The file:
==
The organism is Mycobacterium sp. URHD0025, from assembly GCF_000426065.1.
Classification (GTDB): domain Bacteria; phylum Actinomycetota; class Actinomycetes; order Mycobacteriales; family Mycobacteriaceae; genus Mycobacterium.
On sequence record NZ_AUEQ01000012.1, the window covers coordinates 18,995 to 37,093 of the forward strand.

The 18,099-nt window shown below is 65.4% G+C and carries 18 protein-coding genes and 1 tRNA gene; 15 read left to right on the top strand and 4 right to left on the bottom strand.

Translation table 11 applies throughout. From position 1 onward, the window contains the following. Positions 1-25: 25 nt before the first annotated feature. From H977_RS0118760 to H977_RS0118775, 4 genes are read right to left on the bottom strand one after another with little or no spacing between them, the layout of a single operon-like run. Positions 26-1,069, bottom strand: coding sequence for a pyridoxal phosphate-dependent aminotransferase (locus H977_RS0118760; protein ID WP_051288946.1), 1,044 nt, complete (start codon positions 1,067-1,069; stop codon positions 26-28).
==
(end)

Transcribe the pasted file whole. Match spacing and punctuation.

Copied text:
The organism is Mycobacterium sp. URHD0025, from assembly GCF_000426065.1.
Classification (GTDB): domain Bacteria; phylum Actinomycetota; class Actinomycetes; order Mycobacteriales; family Mycobacteriaceae; genus Mycobacterium.
On sequence record NZ_AUEQ01000012.1, the window covers coordinates 18,995 to 37,093 of the forward strand.

The 18,099-nt window shown below is 65.4% G+C and carries 18 protein-coding genes and 1 tRNA gene; 15 read left to right on the top strand and 4 right to left on the bottom strand.

Translation table 11 applies throughout. From position 1 onward, the window contains the following. Positions 1-25: 25 nt before the first annotated feature. From H977_RS0118760 to H977_RS0118775, 4 genes are read right to left on the bottom strand one after another with little or no spacing between them, the layout of a single operon-like run. Positions 26-1,069, bottom strand: coding sequence for a pyridoxal phosphate-dependent aminotransferase (locus H977_RS0118760; protein ID WP_051288946.1), 1,044 nt, complete (start codon positions 1,067-1,069; stop codon positions 26-28).